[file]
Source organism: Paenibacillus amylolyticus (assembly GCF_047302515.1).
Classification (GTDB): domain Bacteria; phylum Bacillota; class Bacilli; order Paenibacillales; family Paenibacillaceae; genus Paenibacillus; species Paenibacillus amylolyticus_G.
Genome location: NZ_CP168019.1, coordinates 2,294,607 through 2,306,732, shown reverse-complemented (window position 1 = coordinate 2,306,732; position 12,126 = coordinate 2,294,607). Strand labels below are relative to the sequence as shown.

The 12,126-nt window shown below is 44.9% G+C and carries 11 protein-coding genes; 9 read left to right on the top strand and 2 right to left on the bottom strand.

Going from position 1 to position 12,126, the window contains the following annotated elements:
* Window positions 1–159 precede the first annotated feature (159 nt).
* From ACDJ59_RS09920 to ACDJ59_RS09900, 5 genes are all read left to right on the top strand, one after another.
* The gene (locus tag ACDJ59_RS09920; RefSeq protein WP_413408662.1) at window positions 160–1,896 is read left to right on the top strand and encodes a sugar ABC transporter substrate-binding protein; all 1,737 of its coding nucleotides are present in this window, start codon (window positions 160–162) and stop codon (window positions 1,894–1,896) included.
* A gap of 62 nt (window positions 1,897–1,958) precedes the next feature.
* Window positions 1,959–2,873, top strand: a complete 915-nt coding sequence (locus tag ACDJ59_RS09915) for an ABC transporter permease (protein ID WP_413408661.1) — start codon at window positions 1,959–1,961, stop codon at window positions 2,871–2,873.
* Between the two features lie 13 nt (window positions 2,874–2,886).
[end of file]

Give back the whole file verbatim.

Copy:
Source organism: Paenibacillus amylolyticus (assembly GCF_047302515.1).
Classification (GTDB): domain Bacteria; phylum Bacillota; class Bacilli; order Paenibacillales; family Paenibacillaceae; genus Paenibacillus; species Paenibacillus amylolyticus_G.
Genome location: NZ_CP168019.1, coordinates 2,294,607 through 2,306,732, shown reverse-complemented (window position 1 = coordinate 2,306,732; position 12,126 = coordinate 2,294,607). Strand labels below are relative to the sequence as shown.

The 12,126-nt window shown below is 44.9% G+C and carries 11 protein-coding genes; 9 read left to right on the top strand and 2 right to left on the bottom strand.

Going from position 1 to position 12,126, the window contains the following annotated elements:
* Window positions 1–159 precede the first annotated feature (159 nt).
* From ACDJ59_RS09920 to ACDJ59_RS09900, 5 genes are all read left to right on the top strand, one after another.
* The gene (locus tag ACDJ59_RS09920; RefSeq protein WP_413408662.1) at window positions 160–1,896 is read left to right on the top strand and encodes a sugar ABC transporter substrate-binding protein; all 1,737 of its coding nucleotides are present in this window, start codon (window positions 160–162) and stop codon (window positions 1,894–1,896) included.
* A gap of 62 nt (window positions 1,897–1,958) precedes the next feature.
* Window positions 1,959–2,873, top strand: a complete 915-nt coding sequence (locus tag ACDJ59_RS09915) for an ABC transporter permease (protein ID WP_413408661.1) — start codon at window positions 1,959–1,961, stop codon at window positions 2,871–2,873.
* Between the two features lie 13 nt (window positions 2,874–2,886).